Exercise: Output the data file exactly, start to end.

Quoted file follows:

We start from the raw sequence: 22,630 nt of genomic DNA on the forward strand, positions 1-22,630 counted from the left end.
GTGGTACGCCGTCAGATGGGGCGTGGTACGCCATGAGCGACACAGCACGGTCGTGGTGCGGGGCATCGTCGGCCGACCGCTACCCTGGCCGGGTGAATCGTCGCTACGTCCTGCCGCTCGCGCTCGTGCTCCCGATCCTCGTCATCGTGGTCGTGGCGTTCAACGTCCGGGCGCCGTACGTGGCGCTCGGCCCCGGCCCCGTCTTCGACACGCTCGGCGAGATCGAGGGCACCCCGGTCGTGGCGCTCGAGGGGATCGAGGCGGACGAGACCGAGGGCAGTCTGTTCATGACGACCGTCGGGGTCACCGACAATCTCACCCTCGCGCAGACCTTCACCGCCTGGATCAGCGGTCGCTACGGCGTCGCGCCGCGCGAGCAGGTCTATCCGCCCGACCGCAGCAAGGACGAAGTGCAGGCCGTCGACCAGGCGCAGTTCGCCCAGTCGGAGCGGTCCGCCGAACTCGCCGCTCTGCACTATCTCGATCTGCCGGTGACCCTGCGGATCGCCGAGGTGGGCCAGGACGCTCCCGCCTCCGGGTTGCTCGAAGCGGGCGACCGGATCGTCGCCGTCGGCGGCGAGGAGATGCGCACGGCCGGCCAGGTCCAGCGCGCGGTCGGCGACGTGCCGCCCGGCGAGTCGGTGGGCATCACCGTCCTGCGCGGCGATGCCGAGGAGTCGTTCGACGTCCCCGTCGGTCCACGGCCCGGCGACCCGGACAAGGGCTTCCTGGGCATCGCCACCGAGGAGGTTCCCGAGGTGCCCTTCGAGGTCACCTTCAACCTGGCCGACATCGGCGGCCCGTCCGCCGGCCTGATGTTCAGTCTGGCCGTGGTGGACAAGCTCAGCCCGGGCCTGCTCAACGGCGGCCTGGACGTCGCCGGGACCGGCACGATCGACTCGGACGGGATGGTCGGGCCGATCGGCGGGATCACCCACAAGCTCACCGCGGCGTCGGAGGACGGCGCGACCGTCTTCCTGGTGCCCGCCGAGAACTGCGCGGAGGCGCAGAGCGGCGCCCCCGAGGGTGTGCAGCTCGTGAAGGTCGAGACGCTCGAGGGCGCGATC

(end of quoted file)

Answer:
We start from the raw sequence: 22,630 nt of genomic DNA on the forward strand, positions 1-22,630 counted from the left end.
GTGGTACGCCGTCAGATGGGGCGTGGTACGCCATGAGCGACACAGCACGGTCGTGGTGCGGGGCATCGTCGGCCGACCGCTACCCTGGCCGGGTGAATCGTCGCTACGTCCTGCCGCTCGCGCTCGTGCTCCCGATCCTCGTCATCGTGGTCGTGGCGTTCAACGTCCGGGCGCCGTACGTGGCGCTCGGCCCCGGCCCCGTCTTCGACACGCTCGGCGAGATCGAGGGCACCCCGGTCGTGGCGCTCGAGGGGATCGAGGCGGACGAGACCGAGGGCAGTCTGTTCATGACGACCGTCGGGGTCACCGACAATCTCACCCTCGCGCAGACCTTCACCGCCTGGATCAGCGGTCGCTACGGCGTCGCGCCGCGCGAGCAGGTCTATCCGCCCGACCGCAGCAAGGACGAAGTGCAGGCCGTCGACCAGGCGCAGTTCGCCCAGTCGGAGCGGTCCGCCGAACTCGCCGCTCTGCACTATCTCGATCTGCCGGTGACCCTGCGGATCGCCGAGGTGGGCCAGGACGCTCCCGCCTCCGGGTTGCTCGAAGCGGGCGACCGGATCGTCGCCGTCGGCGGCGAGGAGATGCGCACGGCCGGCCAGGTCCAGCGCGCGGTCGGCGACGTGCCGCCCGGCGAGTCGGTGGGCATCACCGTCCTGCGCGGCGATGCCGAGGAGTCGTTCGACGTCCCCGTCGGTCCACGGCCCGGCGACCCGGACAAGGGCTTCCTGGGCATCGCCACCGAGGAGGTTCCCGAGGTGCCCTTCGAGGTCACCTTCAACCTGGCCGACATCGGCGGCCCGTCCGCCGGCCTGATGTTCAGTCTGGCCGTGGTGGACAAGCTCAGCCCGGGCCTGCTCAACGGCGGCCTGGACGTCGCCGGGACCGGCACGATCGACTCGGACGGGATGGTCGGGCCGATCGGCGGGATCACCCACAAGCTCACCGCGGCGTCGGAGGACGGCGCGACCGTCTTCCTGGTGCCCGCCGAGAACTGCGCGGAGGCGCAGAGCGGCGCCCCCGAGGGTGTGCAGCTCGTGAAGGTCGAGACGCTCGAGGGCGCGATC